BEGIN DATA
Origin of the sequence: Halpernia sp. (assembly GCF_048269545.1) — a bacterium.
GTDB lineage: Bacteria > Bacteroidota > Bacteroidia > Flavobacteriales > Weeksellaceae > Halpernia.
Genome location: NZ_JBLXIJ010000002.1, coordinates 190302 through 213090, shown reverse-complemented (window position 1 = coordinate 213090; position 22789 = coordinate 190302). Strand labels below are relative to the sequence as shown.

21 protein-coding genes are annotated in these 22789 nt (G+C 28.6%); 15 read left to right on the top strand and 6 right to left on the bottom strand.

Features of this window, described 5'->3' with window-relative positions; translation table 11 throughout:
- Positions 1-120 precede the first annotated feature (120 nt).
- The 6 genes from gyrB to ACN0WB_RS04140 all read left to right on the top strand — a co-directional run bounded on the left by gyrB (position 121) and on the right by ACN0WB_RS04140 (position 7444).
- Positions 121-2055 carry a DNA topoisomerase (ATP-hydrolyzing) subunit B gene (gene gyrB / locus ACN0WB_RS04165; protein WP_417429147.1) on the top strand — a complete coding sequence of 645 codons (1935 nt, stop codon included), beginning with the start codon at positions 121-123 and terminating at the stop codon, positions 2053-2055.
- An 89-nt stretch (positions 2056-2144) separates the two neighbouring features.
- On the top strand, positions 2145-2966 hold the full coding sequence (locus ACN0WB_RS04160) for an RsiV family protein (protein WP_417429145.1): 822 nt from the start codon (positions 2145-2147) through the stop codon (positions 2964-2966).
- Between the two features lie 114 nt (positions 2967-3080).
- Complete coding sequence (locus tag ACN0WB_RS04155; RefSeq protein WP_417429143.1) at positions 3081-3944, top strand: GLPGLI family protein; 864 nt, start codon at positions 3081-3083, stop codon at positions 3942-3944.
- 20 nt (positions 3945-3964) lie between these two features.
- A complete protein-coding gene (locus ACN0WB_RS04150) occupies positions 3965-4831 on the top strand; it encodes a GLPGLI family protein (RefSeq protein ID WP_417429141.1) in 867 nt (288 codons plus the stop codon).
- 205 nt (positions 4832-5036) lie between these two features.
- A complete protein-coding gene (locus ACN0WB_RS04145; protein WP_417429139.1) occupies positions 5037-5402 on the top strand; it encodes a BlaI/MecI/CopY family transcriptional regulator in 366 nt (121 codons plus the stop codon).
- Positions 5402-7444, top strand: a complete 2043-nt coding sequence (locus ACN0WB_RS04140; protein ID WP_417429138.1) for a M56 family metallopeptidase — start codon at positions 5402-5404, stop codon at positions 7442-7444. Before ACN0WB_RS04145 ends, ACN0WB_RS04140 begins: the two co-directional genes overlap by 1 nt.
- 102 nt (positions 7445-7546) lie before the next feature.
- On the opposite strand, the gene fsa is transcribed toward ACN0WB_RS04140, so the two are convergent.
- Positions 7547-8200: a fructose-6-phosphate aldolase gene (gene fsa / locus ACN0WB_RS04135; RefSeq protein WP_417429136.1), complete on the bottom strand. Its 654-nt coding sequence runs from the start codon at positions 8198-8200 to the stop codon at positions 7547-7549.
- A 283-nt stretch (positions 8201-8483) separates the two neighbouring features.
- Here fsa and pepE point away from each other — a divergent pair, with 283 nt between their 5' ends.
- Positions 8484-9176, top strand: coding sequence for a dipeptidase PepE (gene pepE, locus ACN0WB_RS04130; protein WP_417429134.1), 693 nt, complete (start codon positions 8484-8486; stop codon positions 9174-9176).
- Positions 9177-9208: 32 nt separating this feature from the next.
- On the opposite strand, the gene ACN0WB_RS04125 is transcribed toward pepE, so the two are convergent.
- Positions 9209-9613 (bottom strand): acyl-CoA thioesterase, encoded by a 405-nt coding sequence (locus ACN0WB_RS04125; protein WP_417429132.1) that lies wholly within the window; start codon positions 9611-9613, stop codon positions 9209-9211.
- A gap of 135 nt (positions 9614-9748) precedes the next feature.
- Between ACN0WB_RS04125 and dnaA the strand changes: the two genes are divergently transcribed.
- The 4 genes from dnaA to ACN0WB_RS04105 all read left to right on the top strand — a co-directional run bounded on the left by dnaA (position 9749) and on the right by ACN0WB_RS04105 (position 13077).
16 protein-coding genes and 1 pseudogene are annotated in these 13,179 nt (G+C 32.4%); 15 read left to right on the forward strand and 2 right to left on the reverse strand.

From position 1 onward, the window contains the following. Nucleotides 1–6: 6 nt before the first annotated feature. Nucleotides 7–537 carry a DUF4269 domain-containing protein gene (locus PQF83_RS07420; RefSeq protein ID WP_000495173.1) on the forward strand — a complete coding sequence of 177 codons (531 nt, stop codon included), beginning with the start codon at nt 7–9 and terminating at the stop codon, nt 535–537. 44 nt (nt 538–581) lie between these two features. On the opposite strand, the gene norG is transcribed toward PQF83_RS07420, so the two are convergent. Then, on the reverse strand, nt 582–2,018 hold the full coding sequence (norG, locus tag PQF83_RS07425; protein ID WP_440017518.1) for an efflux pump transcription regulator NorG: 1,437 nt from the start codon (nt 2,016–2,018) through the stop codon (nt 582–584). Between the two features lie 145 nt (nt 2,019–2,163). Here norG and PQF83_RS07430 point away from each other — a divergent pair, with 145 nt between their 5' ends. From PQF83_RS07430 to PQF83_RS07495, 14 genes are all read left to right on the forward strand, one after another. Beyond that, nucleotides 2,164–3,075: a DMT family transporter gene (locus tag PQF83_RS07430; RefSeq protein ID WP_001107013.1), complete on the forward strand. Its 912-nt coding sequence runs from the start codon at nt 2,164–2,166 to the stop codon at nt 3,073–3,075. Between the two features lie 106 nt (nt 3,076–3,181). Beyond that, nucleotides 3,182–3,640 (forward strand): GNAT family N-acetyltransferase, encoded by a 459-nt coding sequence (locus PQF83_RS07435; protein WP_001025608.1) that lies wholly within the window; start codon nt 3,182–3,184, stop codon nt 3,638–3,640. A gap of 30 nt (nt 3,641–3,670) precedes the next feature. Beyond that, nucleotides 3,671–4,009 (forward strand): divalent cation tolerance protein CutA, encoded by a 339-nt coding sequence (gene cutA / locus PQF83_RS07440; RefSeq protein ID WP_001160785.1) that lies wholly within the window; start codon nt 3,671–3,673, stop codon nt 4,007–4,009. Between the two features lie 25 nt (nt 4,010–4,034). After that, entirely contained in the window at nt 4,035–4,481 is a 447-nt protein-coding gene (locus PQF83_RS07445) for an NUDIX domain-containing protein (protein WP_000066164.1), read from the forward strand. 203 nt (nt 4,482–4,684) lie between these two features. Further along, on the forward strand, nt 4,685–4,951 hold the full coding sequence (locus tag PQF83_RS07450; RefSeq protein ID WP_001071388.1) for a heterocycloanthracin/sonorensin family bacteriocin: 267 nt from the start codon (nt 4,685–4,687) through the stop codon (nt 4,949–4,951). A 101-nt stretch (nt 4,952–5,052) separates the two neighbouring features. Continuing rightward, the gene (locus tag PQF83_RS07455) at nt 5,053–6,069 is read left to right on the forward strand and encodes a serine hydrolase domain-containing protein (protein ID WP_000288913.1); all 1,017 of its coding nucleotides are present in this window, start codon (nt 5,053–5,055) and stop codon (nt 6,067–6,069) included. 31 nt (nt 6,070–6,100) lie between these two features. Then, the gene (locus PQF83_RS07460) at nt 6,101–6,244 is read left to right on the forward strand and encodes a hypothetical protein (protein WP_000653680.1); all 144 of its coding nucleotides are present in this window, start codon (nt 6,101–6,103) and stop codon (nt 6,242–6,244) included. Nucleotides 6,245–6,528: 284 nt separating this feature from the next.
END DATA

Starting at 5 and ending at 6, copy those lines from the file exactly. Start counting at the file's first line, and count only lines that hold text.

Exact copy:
Features of this window, described 5'->3' with window-relative positions; translation table 11 throughout:
- Positions 1-120 precede the first annotated feature (120 nt).